At the bottom of Taormina’s steep hill there are a choice of beaches and on our final day in Sicily we visited Isola Bella. We had been warned that the walk down would take about twenty minutes but that the return would be a killer climb for an hour. As it happened, we came across the funicular close to the Porta Messina that runs down to the shore and costs just a few euros.
We sat with a lovely young man from Taiwan who told us he was heading for his favourite spot on the beach. In the space of fifteen minutes we learnt that because he can work anywhere, he spends his life globetrotting. Expecting to be told that he was some sort of technology expert or even a writer we asked what work he did that allowed him his beach lifestyle. His answer – he is a number cruncher! Apparently he does food statistics on a global scale, one of those strange jobs that people are doing being the scenes without us ever knowing. He was kind, respectful and quite happy chatting to we middle aged women, so we let him show us the way to the beach and then released him so not to cramp his style.
The tiny island, you can walk across if the tide is out as long as your feet can bear the pebbles.
We decided on a short boat trip, the water was crystal clear.
The edge of the Grotta Azzurra which was a bit disappointing, I expected something a bit grander – but I was probably sulking because I couldn’t get a decent photo because of the heads in my way!
Uh, what can I say?
It was a relaxing hour and the views were stunning of the coastline, the hills above Taormina and the ever present Etna. I’d definitely recommend it if you’re in the area and if you go prepared you can swim from the boat!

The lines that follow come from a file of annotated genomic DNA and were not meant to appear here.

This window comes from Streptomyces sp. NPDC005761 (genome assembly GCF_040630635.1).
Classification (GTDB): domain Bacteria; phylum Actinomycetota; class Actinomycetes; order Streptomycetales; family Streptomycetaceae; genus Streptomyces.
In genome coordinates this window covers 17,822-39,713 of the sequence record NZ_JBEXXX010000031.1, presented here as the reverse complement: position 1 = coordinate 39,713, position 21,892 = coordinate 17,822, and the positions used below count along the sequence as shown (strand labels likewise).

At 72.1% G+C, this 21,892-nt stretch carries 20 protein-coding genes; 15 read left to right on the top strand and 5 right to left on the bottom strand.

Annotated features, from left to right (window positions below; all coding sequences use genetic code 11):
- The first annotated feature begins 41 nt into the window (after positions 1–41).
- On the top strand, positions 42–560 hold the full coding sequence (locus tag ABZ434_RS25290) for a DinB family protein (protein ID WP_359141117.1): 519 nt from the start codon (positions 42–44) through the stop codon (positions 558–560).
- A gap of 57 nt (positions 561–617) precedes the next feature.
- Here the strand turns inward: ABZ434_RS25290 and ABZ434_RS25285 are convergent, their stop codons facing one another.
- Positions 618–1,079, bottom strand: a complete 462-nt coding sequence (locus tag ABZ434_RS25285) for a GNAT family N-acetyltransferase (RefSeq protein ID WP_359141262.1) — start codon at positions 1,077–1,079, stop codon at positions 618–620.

. . . and some of the views from it!
The theatre was built by the Greeks and then re-built by the Romans, on the side of a hill overlooking Giardini-Naxos and Mount Etna. Originally it could seat 5000 and the Romans used it for gladiator battles, today it is still in use. We had just missed a film festival and the throne in the photo was for the next production, Verdi’s Rigoletto. I can imagine that it would be mind blowing in this setting. Apparently Plato conceived his theory of forms in the amphitheatre, and it does have a feel about it that somehow grabs at the belly.
Sicily is full of antiquities, but if you go, visit Taormina and the theatre that is part of its ancient heart.
I think this must be taken on the streets for festivals because it had long handles. It was inside St Pancras , a chiesa built on the ruins of a Greek temple of Jupiter.
Just up the hill are the ruins of a small Roman Odeon.
Some impressions of the town
The beautiful Piazza 1x Aprile
I wasn’t very interested in going to Taormina because it’s such a tourist trap, but of course there’s a reason for that – it’s stunning! I’ll be back in a few days to share some more photos.
Farewell for now.
Sonel asks that we post a photo of a bridge for her black and white challenge this week. I’ve just got back from Sicily where I saw this one above the Roman Naumachies, or gymnasium in Taormina.
You can join in at http://sonelcorner.wordpress.com/black-and-white-photo-challenge/
Thank you all for your lovely visits while I’ve been away, hope to catch up soon!